This MRI depicts a sagittal view of the head of a 15-year-old boy with GBM.
My wife forwarded to me an article in the Washington Post that is absolutely fascinating.
Glioblastoma multiforme is a particularly vicious type of brain cancer. It arises from neural tissue and is extremely aggressive, infiltrating in a fashion that makes surgical excision virtually impossible, and is resistant to radiation therapy and chemotherapy (because drugs have difficulty penetrating the blood/brain barrier).
Enter the poliovirus, which has evolved over millenia to target neural tissue:
The Preston Robert Tisch Brain Cancer Center at Duke University has the largest experience on the East Coast with my sort of tumor, so I went there for further consultation and treatment.
As doctors there examined me, it was obvious that my tumor had already grown again; in fact, it had quadrupled in size since my initial chemo and radiation. I was offered several treatments and experimental protocols, one of which involved implanting a modified polio virus into my brain. (This had been very successful in treating GBMs in mice.) Duke researchers had been working on this for 10 years and had just received permission from the FDA to treat 10 patients, but for only one a month. (A Duke press release last May explained that the treatment was designed to capitalize “on the discovery that cancer cells have an abundance of receptors that work like magnets in drawing the poliovirus, which then infects and kills the cells. The investigational therapy . . . uses an engineered form of the virus that is lethal to cancer cells, while harmless to normal cells. The therapy is infused directly into a patient’s tumor. The virus-based therapy also triggers the body’s immune system to attack the infected tumor cells.”)...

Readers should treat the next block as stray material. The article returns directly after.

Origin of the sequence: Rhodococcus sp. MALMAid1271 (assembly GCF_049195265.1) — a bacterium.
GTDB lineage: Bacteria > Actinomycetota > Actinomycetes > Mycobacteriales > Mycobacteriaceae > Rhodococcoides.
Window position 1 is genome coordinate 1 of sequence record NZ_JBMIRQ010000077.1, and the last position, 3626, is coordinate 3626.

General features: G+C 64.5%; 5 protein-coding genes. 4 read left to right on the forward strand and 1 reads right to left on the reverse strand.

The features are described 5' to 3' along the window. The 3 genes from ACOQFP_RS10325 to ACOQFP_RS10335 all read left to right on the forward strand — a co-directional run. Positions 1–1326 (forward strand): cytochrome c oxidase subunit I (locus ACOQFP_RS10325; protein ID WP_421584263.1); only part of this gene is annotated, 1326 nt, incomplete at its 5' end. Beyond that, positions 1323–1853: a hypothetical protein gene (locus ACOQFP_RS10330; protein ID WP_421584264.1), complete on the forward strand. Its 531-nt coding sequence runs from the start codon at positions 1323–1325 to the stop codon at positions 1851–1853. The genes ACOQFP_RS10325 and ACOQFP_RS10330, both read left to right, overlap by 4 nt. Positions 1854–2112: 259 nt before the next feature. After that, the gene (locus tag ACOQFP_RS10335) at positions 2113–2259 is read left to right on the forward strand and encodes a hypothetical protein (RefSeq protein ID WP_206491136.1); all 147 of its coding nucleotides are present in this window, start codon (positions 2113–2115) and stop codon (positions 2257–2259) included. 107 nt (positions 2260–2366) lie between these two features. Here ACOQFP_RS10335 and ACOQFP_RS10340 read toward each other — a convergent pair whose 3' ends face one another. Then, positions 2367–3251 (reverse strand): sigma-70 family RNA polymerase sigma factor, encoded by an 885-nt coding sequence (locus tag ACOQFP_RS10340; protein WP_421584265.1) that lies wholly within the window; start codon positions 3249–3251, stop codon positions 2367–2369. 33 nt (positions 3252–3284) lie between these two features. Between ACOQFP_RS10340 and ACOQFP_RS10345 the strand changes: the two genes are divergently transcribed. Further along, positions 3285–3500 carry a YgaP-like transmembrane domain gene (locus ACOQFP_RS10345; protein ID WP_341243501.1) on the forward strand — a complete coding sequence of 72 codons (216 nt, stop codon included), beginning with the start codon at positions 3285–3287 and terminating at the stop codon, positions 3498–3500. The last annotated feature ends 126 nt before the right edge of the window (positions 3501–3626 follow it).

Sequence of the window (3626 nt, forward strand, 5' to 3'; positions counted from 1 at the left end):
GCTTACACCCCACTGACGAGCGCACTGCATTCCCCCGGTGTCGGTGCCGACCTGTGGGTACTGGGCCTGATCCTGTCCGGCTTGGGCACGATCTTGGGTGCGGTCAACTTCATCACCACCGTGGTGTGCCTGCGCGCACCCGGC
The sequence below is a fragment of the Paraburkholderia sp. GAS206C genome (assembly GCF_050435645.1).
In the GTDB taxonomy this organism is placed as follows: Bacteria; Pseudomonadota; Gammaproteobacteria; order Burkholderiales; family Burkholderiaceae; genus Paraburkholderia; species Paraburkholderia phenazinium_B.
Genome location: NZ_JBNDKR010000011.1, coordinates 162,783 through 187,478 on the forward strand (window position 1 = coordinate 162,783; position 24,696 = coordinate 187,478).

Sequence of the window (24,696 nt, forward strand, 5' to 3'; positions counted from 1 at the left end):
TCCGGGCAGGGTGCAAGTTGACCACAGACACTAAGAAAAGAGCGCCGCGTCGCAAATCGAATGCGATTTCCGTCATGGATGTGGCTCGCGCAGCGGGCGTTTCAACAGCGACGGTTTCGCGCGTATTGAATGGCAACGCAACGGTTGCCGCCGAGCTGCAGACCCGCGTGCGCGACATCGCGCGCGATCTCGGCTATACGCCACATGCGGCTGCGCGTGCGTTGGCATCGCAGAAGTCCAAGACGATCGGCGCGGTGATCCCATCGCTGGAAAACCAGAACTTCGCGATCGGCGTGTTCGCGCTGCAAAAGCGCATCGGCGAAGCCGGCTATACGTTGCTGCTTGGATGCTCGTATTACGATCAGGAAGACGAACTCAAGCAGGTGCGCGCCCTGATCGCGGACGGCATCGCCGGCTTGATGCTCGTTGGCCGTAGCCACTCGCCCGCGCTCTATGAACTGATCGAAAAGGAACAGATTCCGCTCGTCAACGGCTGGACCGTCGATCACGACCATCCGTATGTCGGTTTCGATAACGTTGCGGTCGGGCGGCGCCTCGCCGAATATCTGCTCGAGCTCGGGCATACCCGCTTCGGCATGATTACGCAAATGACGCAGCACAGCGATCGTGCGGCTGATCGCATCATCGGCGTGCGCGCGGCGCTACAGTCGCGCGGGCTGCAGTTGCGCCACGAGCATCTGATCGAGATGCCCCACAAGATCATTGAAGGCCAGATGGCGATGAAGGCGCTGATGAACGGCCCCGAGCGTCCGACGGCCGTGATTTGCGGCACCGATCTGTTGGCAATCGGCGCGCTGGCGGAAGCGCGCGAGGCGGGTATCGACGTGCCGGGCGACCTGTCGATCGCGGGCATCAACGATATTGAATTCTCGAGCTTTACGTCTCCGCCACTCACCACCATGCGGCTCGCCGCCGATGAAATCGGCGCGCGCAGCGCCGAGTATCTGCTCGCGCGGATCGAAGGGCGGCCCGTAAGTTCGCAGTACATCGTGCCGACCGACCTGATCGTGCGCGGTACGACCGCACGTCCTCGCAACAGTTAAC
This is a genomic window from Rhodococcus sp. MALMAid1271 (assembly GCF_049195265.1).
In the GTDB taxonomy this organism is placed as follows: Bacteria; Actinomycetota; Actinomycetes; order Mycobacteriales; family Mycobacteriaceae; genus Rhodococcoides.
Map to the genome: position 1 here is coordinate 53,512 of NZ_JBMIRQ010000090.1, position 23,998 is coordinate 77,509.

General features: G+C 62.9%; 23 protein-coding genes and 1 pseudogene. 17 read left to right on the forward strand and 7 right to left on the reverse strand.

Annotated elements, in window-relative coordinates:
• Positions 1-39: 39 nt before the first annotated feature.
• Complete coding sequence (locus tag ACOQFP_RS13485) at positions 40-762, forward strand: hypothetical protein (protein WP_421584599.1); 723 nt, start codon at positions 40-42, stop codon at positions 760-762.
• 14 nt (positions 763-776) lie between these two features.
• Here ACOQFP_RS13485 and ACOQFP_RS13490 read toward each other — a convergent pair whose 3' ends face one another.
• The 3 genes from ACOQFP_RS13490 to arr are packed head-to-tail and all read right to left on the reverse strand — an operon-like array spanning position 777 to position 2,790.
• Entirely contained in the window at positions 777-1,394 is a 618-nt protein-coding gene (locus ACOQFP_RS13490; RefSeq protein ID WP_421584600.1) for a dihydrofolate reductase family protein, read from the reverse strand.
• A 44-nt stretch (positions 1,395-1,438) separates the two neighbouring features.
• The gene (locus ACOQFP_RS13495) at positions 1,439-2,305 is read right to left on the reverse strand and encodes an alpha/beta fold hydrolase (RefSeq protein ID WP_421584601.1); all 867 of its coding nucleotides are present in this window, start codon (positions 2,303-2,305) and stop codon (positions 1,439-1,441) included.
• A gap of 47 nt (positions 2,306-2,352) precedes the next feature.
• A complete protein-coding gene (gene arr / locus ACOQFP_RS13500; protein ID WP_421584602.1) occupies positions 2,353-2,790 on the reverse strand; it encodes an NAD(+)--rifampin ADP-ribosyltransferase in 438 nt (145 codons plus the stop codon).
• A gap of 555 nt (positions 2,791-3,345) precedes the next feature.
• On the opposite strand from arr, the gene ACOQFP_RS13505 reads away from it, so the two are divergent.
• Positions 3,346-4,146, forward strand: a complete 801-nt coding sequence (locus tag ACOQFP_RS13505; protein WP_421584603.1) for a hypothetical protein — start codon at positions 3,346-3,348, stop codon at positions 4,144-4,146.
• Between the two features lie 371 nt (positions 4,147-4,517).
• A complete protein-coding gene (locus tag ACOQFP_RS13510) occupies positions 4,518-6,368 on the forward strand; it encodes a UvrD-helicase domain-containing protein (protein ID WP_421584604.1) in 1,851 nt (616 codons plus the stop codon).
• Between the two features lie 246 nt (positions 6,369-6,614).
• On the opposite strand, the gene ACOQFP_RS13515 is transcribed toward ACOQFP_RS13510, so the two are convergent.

I returned to Duke a month after the infusion, and though an MRI showed some expected swelling, the more significant fact was that the tumor had stopped growing. I have gone back to Duke every two months since then, and the tumor, initially the size of a grape, is now a scar, the size of a small pea. It’s been two years since the initial biopsy and radiation, and one year since the experimental polio viral treatment, and I have no evidence of recurrence nor tumor regrowth.